His debut single featured Juvenile and B.G., and was released just days before his 17th birthday (!). And even back then, Tunechi was simultaneously schooling and weirding out the hip-hop world. Watch the video after the jump.
As you can see in the music video, Lil Wayne’s predator dreads were smaller and his skin didn’t yet look like an Etch-A-Sketch, but that distinctive semi-growl/semi-nasal flow was already fleshed out. The plodding, cheaply synthetic beat was typical of the utterly disposable gold-plated rap spewed forth by Cash Money and No Limit at that time, but Weezy’s sheer lyrical endurance and odd cadence cut through the bling-y bluntness (see: “It’s all good in the hood, but a lot illegal / Soon as you get it, hot SKRRT, there go them people / Break up the block and hit the cut by the corner sto’ / End up in Miss Taylor backyard, be quiet, she on the porch”).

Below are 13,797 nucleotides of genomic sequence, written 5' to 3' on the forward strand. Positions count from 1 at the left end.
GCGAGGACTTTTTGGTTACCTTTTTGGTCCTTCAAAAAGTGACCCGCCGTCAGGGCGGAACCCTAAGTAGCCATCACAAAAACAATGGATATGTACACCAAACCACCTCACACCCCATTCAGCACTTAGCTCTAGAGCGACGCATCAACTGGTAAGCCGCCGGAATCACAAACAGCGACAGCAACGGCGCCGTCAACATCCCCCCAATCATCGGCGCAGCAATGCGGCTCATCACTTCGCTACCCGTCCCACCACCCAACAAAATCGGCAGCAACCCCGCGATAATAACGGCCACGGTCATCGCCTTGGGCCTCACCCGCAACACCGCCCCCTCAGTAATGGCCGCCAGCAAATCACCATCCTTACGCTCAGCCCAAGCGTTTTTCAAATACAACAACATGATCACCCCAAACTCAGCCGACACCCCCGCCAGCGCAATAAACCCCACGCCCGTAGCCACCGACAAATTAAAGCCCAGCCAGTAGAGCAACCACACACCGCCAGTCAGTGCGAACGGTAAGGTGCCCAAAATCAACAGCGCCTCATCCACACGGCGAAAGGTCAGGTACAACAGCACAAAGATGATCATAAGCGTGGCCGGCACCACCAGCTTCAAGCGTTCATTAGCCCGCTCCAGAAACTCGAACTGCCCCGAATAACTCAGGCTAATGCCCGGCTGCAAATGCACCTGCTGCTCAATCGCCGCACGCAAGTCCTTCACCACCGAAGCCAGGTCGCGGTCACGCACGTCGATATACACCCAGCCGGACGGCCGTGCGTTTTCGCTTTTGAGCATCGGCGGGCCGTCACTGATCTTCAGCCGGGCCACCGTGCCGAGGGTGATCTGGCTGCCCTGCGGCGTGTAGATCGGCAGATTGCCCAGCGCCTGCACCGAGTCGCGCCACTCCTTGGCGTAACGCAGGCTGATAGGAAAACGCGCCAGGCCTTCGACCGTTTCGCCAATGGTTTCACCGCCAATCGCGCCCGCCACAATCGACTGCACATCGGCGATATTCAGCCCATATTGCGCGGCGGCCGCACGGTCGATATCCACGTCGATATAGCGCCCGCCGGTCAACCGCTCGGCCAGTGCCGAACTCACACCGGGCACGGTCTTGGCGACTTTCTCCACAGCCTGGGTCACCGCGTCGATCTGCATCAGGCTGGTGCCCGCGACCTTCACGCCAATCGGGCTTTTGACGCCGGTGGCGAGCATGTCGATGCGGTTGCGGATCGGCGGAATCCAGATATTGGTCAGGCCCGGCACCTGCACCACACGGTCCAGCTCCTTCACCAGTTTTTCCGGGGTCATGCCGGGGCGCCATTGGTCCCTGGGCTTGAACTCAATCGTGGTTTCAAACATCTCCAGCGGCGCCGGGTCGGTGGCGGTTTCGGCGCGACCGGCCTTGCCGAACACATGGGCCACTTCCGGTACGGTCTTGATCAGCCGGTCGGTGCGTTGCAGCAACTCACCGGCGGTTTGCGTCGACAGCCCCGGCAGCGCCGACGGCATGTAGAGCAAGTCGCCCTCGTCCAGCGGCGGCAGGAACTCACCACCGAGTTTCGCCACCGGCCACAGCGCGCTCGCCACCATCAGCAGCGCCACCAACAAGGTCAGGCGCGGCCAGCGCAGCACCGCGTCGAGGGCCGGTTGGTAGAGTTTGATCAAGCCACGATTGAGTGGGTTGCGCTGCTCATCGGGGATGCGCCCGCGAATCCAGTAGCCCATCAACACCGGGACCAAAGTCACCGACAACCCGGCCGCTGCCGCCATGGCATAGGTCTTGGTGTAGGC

While it only peaked at #65 on the charts, the title song to Weezy’s debut Tha Block Is Hot helped the album open at #3 and go on to reach Platinum status. (We remember it being a particular favorite of suburban high school locker rooms.)
Here we are 13 years later, and the guitar playing, skateboarding Lil Wayne has his own Cash Money imprint, where he has cultivated talent like Drake and Nicki Minaj. All while churning out 237 mixtapes (rough estimate) and commercial hip-hop classics like Tha Carter IV, and prepping his tenth album I Am Not A Human Being II for a November 13 release.
So happy birthday, Lil Wayne. Your youth may be officially over, but you still “like to dress in all black up in my residence / Ain’t got on no suits, cause we ain’t tryin’ to be presidents” — and really, not wearing a suit at age 30 is pretty much the ultimate goal of this circus we call life, so that’s a cause for celebration.